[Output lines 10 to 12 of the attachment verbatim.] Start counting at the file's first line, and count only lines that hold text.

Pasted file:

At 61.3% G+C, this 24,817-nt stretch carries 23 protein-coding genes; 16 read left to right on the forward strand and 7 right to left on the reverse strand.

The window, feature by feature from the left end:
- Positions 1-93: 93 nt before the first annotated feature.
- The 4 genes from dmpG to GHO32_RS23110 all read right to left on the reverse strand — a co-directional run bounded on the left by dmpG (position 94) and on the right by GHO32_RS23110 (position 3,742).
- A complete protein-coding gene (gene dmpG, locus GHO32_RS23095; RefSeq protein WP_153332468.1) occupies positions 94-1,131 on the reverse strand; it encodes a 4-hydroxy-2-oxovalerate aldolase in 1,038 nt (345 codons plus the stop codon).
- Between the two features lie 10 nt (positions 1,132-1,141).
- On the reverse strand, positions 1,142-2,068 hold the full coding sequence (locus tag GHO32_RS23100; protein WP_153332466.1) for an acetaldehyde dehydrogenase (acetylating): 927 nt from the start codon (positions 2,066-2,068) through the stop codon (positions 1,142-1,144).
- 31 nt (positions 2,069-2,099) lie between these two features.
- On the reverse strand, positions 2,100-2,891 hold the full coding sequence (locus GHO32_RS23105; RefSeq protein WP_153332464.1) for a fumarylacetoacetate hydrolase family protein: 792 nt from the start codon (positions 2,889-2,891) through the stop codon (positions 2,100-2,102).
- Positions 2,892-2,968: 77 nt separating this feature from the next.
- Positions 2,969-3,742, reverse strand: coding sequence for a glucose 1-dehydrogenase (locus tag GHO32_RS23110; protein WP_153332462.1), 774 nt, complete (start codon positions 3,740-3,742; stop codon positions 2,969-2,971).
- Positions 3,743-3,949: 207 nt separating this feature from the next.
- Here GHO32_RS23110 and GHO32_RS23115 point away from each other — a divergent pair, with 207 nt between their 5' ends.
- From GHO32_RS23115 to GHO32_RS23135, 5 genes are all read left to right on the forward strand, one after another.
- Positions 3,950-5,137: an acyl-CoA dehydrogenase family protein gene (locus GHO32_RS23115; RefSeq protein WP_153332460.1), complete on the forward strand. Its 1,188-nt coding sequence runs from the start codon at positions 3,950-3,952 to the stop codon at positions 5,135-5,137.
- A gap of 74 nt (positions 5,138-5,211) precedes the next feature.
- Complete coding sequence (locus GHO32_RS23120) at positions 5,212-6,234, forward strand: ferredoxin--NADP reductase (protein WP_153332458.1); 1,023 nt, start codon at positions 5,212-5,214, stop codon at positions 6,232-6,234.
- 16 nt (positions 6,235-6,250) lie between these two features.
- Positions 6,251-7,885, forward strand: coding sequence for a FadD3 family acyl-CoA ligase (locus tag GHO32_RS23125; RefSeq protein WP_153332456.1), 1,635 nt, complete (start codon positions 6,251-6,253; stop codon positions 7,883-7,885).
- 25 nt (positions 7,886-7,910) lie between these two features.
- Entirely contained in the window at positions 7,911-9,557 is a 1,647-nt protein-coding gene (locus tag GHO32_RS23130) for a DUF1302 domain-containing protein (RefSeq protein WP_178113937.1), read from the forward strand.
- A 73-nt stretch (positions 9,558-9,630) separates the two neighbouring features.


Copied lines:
- Positions 2,892-2,968: 77 nt separating this feature from the next.
- Positions 2,969-3,742, reverse strand: coding sequence for a glucose 1-dehydrogenase (locus tag GHO32_RS23110; protein WP_153332462.1), 774 nt, complete (start codon positions 3,740-3,742; stop codon positions 2,969-2,971).
- Positions 3,743-3,949: 207 nt separating this feature from the next.